Dream Gates

Dream Gates

Reclaiming our animal spirits

“Whispers” by Shannon Brown

Indigenous and ancestral shamans know that we are all connected to the world of the animal powers, and that by recognizing and nurturing our relation with animal spirits, we find and follow the natural path of our energies. Yet many of us have lost this primal connection, or know it only as a superficial, wannabe, symbolic thing that we look up in books and medicine cards without feeding and living it every day.


Our animal spirits come stalking us in dreams, offering us ways to reclaim our connection. In the nature and condition of our dream animals, we see the state of our own vital energy. But this goes beyond personal psychology. Dream animals come to claim us as powers of the deeper world, revered and inhabited by our ancestors and still vitally alive in the deep cave of ancestral knowing, to which each of us has access if we are willing to go below the surface levels of consciousness.

The condition of animals in your dreams often reflects your situation in regular life. You see an eagle confined in a birdcage, unable to spread its wings, and you’ll want to ask where, in your waking self, you need to claim space and freedom to fly. You see a lion napping on your porch, and you might ask what you need to do to awaken the lion energy in your soul and claim the courage and the voice of the lion. You find a bear cub in your basement, and you might think about how to nurture and grow the medicine power of the bear in your life.


Our ancestors believed that we are born with a connection with a particular totem animal; this was the raison d’être of the clan system. Some Australian Aborigines believe, up to the present day, that when a human is born, its “bush soul” is born in the form of an animal or bird. We may feel that we have a lifelong connection with a certain animal or bird. Others may observe this in our body type, our lifestyle, our mode of responding to challenges.

But in the course of a lifetime, we may develop many animal connections. Some of these may stem from our relations with the animals who share our homes and habitats, from the family pets to wild animals encountered in nature and in our travels. Animals we have met in the physical world may reappear in our dreams, as allies and helpers.


The dream animals are both personal and transpersonal. We learn what that means as we deepen our connection and work with them. This involves more than looking up in a book what an animal symbol is supposed to mean. We want to track our dream animal by studying its natural habits and characteristics; by following its trail through folklore and myth; and by feeding and embodying its energy in the way we move and eat and use our physical senses — for example, by borrowing the keen vision of the hawk, or the ears of the fox, or the olfactory sense of the wolf.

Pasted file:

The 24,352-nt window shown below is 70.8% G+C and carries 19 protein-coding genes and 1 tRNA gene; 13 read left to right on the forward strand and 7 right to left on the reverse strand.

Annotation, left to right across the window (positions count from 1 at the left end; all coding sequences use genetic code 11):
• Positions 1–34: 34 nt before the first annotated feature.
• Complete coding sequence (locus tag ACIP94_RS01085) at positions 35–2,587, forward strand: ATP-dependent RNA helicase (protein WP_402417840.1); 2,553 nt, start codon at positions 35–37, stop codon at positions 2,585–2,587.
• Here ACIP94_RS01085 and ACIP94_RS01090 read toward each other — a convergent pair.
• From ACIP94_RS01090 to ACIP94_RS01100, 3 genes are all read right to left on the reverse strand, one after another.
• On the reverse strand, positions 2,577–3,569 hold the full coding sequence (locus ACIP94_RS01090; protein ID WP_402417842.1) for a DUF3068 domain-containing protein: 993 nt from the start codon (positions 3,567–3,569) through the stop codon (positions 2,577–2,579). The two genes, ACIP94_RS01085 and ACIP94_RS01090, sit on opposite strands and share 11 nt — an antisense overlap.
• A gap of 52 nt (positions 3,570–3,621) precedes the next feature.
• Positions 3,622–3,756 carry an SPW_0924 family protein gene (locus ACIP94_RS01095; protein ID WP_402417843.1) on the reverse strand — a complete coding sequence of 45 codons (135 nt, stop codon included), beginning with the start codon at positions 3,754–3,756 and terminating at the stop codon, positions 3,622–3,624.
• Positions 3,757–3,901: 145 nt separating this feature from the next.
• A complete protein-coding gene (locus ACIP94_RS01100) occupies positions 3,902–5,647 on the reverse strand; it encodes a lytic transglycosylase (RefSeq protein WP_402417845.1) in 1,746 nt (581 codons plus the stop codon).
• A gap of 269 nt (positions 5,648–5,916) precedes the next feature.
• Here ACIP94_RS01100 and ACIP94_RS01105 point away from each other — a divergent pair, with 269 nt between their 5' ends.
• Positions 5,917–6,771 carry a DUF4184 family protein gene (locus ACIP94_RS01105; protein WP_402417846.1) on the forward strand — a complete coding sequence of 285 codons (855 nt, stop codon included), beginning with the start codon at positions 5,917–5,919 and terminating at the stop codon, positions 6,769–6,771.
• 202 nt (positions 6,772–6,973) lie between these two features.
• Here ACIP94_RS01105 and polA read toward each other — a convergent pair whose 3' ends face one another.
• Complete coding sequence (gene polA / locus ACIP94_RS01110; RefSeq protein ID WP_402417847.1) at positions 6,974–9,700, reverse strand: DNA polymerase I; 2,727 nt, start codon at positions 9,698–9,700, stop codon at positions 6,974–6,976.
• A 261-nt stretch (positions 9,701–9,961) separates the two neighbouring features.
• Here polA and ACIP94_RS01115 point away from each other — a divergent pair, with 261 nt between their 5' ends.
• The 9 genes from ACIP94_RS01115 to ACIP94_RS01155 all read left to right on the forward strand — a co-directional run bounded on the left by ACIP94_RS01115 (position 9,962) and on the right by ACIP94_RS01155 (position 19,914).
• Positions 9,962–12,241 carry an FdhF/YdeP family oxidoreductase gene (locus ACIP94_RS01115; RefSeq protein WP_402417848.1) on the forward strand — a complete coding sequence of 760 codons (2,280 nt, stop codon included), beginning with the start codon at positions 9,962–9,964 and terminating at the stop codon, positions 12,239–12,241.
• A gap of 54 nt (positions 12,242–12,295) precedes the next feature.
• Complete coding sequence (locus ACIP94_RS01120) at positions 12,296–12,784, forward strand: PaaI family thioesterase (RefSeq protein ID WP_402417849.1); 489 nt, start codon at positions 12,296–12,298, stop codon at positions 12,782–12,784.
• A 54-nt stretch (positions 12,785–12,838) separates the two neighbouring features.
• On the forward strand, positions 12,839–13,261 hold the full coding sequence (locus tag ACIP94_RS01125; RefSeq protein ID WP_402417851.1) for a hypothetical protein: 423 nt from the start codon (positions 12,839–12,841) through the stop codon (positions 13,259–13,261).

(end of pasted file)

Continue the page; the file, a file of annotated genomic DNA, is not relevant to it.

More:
The word totem is widely, but rather loosely, used for an animal with whom a person has a special connection. I tend to avoid that term, except in relation to ancestral or indigenous peoples who have clan totems. In their societies, you were (or are) born with a connection to a certain animal if you are born into its clam. The clan totem is part of your identity. Besides this clan animal, you may have a lifelong connection with a power animal dating from very early in your life; we might call this a life totem.


Active dreamers, especially if they engage in shamanic work, are likely to develop working relations with many animal spirits. Different animals bring different gifts, different challenges call forth different allies, different landscapes and different ancestries hold different animal dreamings.

Forming a strong connection with a dream animal is already soul recovery, restoring vital energy and clarifying the natural path of that energy. The dream animal may prove to be a power animal, and a guide and protector for other forms of soul recovery for ourselves or others.

Whatever animal is stalking you in your dreams, there are a few things you can do right away to start unfolding and embodying its significance for your life.


1.      Study the natural habits of the animal

Learn all you can about the natural habits and characteristics of your dream animal. Is it diurnal or nocturnal? What does it eat? Is it a loner or does it live in groups? Does it mate for life or have multiple sexual partners? How does it hunt and hide? As you consider these things, you may find your dreams are giving you excellent tips on how best to follow the natural path of your own energies.

2.      Track your animal through folklore

Track your dream animal through mythology and folklore, especially the legends of the land where you live and lands of your ancestors.


3.      Feed and honor your animal spirits in your body

Consider how you can feed and nourish the energy of your power animal in your physical body. Practice moving or using your senses as the animal does. Eat something it might enjoy or at least tolerate.

Adapted from Dreaming the Soul Back Home: Shamanic Dreaming for Healing and Becoming Whole by Robert Moss. Published by New World Library.


In her painting “Whispers”, visionary Canadian artist Shannon Brown evokes what it is like to be connected to the animal spirits, to listen, perhaps, to fox and to raven. For more of her work, please visit her website.

  • Deborah Bowers

    In one dream I found myself walking down a path in a forest, on all fours. I could feel the strength in my body, especially the shoulders. Recognizing I was inside the body of an animal, I asked, “what kind of animal are you?” A deep voice responded, “Cougar.” I smiled in gratitude. I’ve met cougar a few times now in dreams, visions and meditation.

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